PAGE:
Letters to the Thessalonians

This devotional is written by Matt Coombs. Matt wrote this despite not being well. Matt's great.

2 Thessalonians 3:6-15

6 In the name of the Lord Jesus Christ, we command you, brothers and sisters, to keep away from every believer who is idle and disruptive and does not live according to the teaching you received from us. 7 For you yourselves know how you ought to follow our example. We were not idle when we were with you, 8 nor did we eat anyone's food without paying for it. On the contrary, we worked night and day, labouring and toiling so that we would not be a burden to any of you. 9 We did this, not because we do not have the right to such help, but in order to offer ourselves as a model for you to imitate. 10 For even when we were with you, we gave you this rule: "The one who is unwilling to work shall not eat."
11 We hear that some among you are idle and disruptive. They are not busy; they are busybodies. 12 Such people we command and urge in the Lord Jesus Christ to settle down and earn the food they eat. 13 And as for you, brothers and sisters, never tire of doing what is good.
14 Take special note of anyone who does not obey our instruction in this letter. Do not associate with them, in order that they may feel ashamed. 15 Yet do not regard them as an enemy, but warn them as you would a fellow believer.


Here Paul provides instruction regarding those unwilling to pull their own weight in the community and how to deal with such people. 

Paul makes clear that he and his co-workers in the gospel worked to earn their keep while with the church in Thessalonica (8). The church should, therefore, follow their example and work for the food they eat (9).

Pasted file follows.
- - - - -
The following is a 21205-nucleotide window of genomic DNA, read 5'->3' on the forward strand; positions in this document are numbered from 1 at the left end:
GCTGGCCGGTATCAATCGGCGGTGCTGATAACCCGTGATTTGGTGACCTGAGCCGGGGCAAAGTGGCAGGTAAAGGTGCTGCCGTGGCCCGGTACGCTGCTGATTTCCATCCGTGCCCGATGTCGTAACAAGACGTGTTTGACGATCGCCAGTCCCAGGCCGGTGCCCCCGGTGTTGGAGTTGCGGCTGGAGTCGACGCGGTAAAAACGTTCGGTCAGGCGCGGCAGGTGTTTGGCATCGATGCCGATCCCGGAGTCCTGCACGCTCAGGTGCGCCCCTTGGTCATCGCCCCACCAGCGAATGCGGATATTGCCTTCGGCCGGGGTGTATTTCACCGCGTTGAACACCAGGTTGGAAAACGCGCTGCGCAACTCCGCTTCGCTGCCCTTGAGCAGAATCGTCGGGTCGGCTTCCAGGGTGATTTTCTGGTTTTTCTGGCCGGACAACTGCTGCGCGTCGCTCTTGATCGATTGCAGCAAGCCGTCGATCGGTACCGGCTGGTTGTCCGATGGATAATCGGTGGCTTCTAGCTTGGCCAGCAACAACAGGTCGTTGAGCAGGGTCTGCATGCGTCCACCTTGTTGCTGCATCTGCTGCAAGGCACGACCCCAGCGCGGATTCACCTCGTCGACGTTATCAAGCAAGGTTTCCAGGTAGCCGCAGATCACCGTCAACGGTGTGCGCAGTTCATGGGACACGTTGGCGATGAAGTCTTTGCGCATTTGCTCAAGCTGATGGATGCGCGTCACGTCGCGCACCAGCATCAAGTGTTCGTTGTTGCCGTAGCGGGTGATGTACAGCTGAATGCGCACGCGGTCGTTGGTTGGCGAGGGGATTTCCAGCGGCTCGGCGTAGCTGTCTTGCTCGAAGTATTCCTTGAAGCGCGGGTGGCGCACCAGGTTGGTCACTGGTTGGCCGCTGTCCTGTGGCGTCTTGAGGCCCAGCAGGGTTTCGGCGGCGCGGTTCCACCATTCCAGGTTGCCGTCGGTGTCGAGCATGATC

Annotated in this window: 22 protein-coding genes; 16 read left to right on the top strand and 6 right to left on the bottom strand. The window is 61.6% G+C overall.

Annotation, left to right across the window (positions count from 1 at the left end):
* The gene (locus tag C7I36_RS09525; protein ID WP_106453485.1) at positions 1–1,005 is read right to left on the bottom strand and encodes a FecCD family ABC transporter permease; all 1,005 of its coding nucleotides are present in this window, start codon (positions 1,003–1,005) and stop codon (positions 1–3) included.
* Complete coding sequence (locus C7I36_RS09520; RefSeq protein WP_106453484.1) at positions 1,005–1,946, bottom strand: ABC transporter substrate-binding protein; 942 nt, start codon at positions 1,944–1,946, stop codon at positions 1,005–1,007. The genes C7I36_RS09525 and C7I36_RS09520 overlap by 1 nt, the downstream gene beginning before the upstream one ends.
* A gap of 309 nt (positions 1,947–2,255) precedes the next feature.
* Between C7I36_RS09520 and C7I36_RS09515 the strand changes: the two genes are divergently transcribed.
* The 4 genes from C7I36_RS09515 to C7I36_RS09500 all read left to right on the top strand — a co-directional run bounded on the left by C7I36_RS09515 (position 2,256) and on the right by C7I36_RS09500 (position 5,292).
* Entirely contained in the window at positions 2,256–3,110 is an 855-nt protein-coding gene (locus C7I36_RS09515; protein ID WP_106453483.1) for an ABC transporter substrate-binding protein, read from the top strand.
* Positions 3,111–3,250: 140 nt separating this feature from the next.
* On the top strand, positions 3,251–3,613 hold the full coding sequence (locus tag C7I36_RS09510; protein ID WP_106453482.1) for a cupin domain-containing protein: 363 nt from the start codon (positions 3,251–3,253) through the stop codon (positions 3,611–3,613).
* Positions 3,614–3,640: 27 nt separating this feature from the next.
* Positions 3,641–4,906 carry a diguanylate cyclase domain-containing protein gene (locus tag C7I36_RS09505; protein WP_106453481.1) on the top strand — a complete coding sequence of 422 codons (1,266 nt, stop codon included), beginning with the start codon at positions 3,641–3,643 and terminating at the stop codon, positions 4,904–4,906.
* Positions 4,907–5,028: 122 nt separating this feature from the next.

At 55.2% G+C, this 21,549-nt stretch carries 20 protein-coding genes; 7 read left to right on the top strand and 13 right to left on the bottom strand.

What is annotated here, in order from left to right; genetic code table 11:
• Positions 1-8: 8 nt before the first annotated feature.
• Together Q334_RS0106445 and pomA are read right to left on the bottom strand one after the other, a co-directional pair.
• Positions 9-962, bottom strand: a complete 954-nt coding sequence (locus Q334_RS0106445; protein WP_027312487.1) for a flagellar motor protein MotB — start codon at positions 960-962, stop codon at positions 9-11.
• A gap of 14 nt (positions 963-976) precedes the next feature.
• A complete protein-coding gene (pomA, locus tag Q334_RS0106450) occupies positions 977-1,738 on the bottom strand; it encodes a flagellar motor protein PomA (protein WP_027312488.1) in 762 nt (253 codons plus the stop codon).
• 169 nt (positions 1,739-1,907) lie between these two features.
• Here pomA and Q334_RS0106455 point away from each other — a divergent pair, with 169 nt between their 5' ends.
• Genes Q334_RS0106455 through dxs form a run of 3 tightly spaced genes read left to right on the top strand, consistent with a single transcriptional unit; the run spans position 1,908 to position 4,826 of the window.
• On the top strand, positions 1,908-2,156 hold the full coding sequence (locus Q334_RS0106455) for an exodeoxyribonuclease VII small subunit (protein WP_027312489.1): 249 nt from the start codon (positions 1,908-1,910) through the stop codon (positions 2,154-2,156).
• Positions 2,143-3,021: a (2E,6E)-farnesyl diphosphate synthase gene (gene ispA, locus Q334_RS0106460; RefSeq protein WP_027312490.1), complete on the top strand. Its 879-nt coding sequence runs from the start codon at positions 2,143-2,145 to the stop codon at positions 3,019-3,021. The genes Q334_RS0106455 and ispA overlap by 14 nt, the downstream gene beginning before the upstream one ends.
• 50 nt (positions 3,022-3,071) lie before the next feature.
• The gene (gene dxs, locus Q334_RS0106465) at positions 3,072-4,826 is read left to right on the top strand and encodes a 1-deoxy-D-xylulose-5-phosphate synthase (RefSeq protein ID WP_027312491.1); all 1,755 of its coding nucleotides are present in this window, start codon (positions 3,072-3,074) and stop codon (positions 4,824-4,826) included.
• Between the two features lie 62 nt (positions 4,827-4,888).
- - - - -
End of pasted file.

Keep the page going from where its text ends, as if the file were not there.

Why are these people not working?

There are a number of theories:
  1. They think Jesus is returning soon - this passage comes in the context of 'the end times'. So why bother working?
  2. They think Jesus is returning soon, and therefore, have committed themselves to the work of evangelism. Very noble. 
  3. Some people, before they were Christians, found it easier to beg for money from wealthy benefactors rather than to work. The early church was set up in such a way that the poor were cared for, so some may have replaced one wealthy benefactor for another - the church. 

All three of these theories can be justified in Paul’s letters to the Thessalonians. Whichever one is true, Paul is having none of it. Paul is the master evangelist and yet worked to support his ministry (8). He also knows that idleness is a matter for the Christian community and not simply individuals. A few people can really undermine that community by not working and expecting others to support them. He also recognises that the idle find other more disruptive ways to keep 'busy'. He calls them disruptive busybodies (Grk. periergazomai) who meddle in other people’s affairs. Paul cares deeply about the gospel going to the gentiles and all of this undermines how the pagans saw the church.

Paul has already spoken about idleness in his first letter (1 Thessalonians 4:9-12), so this time he writes in even stronger terms. He encourages the church to challenge idle behaviour by disassociating from those who shirk their responsibility to work. This presumably meant excluding them when they gather together in Christian fellowship (14). The early church breaking bread was more than dipping a wafer in non-alcoholic wine - it was a time when everyone was fed. Let's be honest - disassociation seems quite harsh. Presumably this is intended to be a sharp shock to these individuals designed to bring them back onto the straight and narrow.

There is no room for passive-aggression in the church. We are to be direct in our warnings to people and call them to live appropriately (15). 

Reflect & Question

Are you currently working in such a way that you can provide for yourself and support others in your church family?

How does it make you feel to have your behaviour called out by your church? If you would really find that difficult, ask yourself why?

Final thoughts.

Paul still acknowledged that those who are truly unable to work ought to be cared for by the community (1 Thessalonians 4:9-10). He also encourages the church here to never tire of doing good (13). 

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